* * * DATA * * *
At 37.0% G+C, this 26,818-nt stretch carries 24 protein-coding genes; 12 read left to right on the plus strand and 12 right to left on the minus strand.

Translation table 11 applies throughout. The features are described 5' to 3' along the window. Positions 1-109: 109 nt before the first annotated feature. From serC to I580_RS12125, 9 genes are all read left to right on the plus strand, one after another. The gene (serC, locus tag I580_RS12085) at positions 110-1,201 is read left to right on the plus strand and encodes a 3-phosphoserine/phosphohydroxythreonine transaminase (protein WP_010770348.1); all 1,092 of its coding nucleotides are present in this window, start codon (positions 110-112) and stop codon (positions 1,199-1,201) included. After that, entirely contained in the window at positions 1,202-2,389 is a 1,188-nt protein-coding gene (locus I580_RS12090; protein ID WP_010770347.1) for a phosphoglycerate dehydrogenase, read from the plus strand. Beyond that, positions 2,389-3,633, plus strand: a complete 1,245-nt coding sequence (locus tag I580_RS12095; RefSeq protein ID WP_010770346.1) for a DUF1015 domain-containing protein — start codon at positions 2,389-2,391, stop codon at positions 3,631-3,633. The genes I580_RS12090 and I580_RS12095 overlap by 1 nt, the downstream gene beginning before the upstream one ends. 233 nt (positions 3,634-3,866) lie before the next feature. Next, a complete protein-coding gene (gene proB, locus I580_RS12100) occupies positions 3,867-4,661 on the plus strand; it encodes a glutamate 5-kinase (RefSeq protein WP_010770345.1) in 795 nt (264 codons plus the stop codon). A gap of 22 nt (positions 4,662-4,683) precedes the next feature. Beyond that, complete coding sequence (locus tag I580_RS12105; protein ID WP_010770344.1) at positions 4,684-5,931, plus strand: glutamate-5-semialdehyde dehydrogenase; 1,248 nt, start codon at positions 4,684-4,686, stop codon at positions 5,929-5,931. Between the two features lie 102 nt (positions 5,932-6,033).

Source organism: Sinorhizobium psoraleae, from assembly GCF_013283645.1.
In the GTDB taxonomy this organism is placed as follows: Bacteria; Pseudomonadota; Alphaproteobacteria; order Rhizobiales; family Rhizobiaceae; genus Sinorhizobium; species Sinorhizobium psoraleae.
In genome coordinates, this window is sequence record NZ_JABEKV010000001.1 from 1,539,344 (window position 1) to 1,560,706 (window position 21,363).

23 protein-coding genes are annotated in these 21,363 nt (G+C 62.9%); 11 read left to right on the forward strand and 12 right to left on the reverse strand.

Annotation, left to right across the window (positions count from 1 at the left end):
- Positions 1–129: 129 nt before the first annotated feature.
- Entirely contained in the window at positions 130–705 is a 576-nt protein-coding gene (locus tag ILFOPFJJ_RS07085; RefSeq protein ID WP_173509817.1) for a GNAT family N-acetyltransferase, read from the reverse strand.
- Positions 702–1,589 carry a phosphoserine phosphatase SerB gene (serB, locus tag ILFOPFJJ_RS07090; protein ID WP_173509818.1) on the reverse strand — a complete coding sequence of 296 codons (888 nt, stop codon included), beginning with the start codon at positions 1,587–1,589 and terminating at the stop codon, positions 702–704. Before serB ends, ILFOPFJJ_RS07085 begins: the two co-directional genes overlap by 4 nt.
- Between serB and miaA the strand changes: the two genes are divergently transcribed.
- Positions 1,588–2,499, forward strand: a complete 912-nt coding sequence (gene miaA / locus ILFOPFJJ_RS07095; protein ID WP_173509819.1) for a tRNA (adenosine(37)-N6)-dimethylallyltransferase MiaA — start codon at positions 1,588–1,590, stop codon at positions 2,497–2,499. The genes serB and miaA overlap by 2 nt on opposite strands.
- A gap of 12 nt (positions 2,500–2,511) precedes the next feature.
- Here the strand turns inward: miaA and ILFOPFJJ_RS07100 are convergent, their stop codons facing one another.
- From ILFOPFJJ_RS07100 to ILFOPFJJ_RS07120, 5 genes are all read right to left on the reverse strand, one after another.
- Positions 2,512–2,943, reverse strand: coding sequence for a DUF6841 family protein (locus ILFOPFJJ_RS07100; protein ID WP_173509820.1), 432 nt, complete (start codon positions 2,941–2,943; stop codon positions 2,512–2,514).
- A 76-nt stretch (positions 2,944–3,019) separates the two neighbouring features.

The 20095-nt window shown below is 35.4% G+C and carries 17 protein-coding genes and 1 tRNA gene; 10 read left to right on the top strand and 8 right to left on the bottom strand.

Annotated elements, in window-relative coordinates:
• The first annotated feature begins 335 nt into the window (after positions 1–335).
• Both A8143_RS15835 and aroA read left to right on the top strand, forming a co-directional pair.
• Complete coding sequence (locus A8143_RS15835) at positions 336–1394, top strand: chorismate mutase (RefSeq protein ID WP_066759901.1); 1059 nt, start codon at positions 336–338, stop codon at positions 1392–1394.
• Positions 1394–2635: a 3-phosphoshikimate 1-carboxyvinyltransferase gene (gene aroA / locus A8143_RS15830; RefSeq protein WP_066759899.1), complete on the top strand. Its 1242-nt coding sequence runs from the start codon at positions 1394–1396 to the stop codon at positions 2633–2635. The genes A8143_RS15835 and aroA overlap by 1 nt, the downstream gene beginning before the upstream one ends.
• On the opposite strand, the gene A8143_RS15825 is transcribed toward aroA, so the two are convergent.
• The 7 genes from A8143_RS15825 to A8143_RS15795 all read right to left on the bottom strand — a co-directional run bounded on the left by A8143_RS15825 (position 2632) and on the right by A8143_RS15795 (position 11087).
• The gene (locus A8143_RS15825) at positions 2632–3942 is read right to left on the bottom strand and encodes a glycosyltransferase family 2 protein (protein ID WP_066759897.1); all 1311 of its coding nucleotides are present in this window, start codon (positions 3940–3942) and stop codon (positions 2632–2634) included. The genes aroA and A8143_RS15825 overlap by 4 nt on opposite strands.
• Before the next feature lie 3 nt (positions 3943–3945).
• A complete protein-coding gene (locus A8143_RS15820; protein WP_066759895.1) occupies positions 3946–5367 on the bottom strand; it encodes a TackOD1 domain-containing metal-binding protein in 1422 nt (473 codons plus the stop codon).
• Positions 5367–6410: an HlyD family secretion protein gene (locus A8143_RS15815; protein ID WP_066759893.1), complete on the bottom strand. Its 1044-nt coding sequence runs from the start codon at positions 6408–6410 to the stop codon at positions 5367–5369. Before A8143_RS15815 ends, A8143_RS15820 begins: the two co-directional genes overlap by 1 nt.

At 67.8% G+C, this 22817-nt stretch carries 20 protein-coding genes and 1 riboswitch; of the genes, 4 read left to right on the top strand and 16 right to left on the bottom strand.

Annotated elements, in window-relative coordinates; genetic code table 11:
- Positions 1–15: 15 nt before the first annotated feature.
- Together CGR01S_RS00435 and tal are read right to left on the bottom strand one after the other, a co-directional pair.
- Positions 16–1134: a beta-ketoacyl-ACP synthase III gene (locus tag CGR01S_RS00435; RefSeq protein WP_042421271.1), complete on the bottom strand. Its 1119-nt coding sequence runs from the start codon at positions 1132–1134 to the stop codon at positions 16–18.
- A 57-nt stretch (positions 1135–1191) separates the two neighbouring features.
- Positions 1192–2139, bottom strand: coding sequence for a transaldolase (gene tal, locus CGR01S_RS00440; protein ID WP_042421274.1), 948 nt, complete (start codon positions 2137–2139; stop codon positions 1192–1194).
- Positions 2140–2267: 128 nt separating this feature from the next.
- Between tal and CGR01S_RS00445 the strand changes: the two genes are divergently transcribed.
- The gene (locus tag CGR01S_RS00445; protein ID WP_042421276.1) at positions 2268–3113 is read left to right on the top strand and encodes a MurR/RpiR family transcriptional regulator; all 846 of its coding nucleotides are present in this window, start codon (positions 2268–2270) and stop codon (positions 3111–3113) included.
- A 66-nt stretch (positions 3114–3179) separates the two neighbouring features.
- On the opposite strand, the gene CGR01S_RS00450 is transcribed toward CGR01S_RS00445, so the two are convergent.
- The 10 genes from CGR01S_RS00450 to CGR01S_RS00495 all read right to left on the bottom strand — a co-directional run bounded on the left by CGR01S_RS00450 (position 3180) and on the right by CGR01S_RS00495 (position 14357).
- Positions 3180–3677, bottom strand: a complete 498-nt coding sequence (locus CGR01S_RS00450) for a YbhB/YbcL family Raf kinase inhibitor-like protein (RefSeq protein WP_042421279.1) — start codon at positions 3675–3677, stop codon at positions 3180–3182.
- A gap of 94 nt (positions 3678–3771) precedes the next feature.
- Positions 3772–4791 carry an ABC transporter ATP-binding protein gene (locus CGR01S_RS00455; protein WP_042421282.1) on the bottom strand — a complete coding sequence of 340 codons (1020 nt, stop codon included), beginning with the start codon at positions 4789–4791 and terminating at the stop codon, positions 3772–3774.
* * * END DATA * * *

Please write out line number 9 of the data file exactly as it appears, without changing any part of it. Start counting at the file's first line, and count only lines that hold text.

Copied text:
- Entirely contained in the window at positions 130–705 is a 576-nt protein-coding gene (locus tag ILFOPFJJ_RS07085; RefSeq protein ID WP_173509817.1) for a GNAT family N-acetyltransferase, read from the reverse strand.